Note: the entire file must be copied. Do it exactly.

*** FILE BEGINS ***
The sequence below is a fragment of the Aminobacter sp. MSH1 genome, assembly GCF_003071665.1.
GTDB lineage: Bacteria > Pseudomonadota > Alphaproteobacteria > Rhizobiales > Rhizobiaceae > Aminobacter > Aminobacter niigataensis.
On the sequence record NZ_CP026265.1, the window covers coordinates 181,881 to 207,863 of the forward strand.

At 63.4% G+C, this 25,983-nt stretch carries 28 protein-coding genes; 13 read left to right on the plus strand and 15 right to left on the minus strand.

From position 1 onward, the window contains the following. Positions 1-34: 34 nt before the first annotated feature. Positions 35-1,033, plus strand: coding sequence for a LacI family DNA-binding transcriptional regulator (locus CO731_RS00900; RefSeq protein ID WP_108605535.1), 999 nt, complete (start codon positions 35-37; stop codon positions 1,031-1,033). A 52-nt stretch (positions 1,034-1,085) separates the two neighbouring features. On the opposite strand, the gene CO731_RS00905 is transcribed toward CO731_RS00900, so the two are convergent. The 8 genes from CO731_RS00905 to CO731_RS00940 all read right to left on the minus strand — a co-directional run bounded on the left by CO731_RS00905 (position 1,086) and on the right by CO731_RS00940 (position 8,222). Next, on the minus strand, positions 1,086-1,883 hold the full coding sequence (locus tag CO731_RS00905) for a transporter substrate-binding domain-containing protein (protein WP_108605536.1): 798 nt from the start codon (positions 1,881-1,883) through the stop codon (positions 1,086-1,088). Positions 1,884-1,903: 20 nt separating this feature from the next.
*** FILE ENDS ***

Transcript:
The sequence below is a fragment of the Aminobacter sp. MSH1 genome, assembly GCF_003071665.1.
GTDB lineage: Bacteria > Pseudomonadota > Alphaproteobacteria > Rhizobiales > Rhizobiaceae > Aminobacter > Aminobacter niigataensis.
On the sequence record NZ_CP026265.1, the window covers coordinates 181,881 to 207,863 of the forward strand.

At 63.4% G+C, this 25,983-nt stretch carries 28 protein-coding genes; 13 read left to right on the plus strand and 15 right to left on the minus strand.

From position 1 onward, the window contains the following. Positions 1-34: 34 nt before the first annotated feature. Positions 35-1,033, plus strand: coding sequence for a LacI family DNA-binding transcriptional regulator (locus CO731_RS00900; RefSeq protein ID WP_108605535.1), 999 nt, complete (start codon positions 35-37; stop codon positions 1,031-1,033). A 52-nt stretch (positions 1,034-1,085) separates the two neighbouring features. On the opposite strand, the gene CO731_RS00905 is transcribed toward CO731_RS00900, so the two are convergent. The 8 genes from CO731_RS00905 to CO731_RS00940 all read right to left on the minus strand — a co-directional run bounded on the left by CO731_RS00905 (position 1,086) and on the right by CO731_RS00940 (position 8,222). Next, on the minus strand, positions 1,086-1,883 hold the full coding sequence (locus tag CO731_RS00905) for a transporter substrate-binding domain-containing protein (protein WP_108605536.1): 798 nt from the start codon (positions 1,881-1,883) through the stop codon (positions 1,086-1,088). Positions 1,884-1,903: 20 nt separating this feature from the next.